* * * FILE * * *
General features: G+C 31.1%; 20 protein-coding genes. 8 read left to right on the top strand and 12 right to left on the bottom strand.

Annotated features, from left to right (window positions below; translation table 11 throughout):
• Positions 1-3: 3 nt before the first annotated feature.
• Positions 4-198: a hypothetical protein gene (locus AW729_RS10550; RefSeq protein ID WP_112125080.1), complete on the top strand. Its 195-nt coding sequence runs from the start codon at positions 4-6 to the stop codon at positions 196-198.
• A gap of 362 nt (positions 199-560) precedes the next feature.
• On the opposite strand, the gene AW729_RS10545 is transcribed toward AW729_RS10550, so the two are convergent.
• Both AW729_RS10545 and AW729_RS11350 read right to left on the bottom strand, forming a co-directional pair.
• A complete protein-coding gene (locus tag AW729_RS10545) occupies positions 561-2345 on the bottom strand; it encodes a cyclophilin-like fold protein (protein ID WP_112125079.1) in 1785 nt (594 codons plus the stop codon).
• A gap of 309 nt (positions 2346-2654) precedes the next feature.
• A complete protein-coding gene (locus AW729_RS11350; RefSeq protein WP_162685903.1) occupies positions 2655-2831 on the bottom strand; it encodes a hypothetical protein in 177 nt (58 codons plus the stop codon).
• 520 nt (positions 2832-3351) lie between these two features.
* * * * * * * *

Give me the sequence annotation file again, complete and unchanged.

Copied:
General features: G+C 31.1%; 20 protein-coding genes. 8 read left to right on the top strand and 12 right to left on the bottom strand.

Annotated features, from left to right (window positions below; translation table 11 throughout):
• Positions 1-3: 3 nt before the first annotated feature.
• Positions 4-198: a hypothetical protein gene (locus AW729_RS10550; RefSeq protein ID WP_112125080.1), complete on the top strand. Its 195-nt coding sequence runs from the start codon at positions 4-6 to the stop codon at positions 196-198.
• A gap of 362 nt (positions 199-560) precedes the next feature.
• On the opposite strand, the gene AW729_RS10545 is transcribed toward AW729_RS10550, so the two are convergent.
• Both AW729_RS10545 and AW729_RS11350 read right to left on the bottom strand, forming a co-directional pair.
• A complete protein-coding gene (locus tag AW729_RS10545) occupies positions 561-2345 on the bottom strand; it encodes a cyclophilin-like fold protein (protein ID WP_112125079.1) in 1785 nt (594 codons plus the stop codon).
• A gap of 309 nt (positions 2346-2654) precedes the next feature.
• A complete protein-coding gene (locus AW729_RS11350; RefSeq protein WP_162685903.1) occupies positions 2655-2831 on the bottom strand; it encodes a hypothetical protein in 177 nt (58 codons plus the stop codon).
• 520 nt (positions 2832-3351) lie between these two features.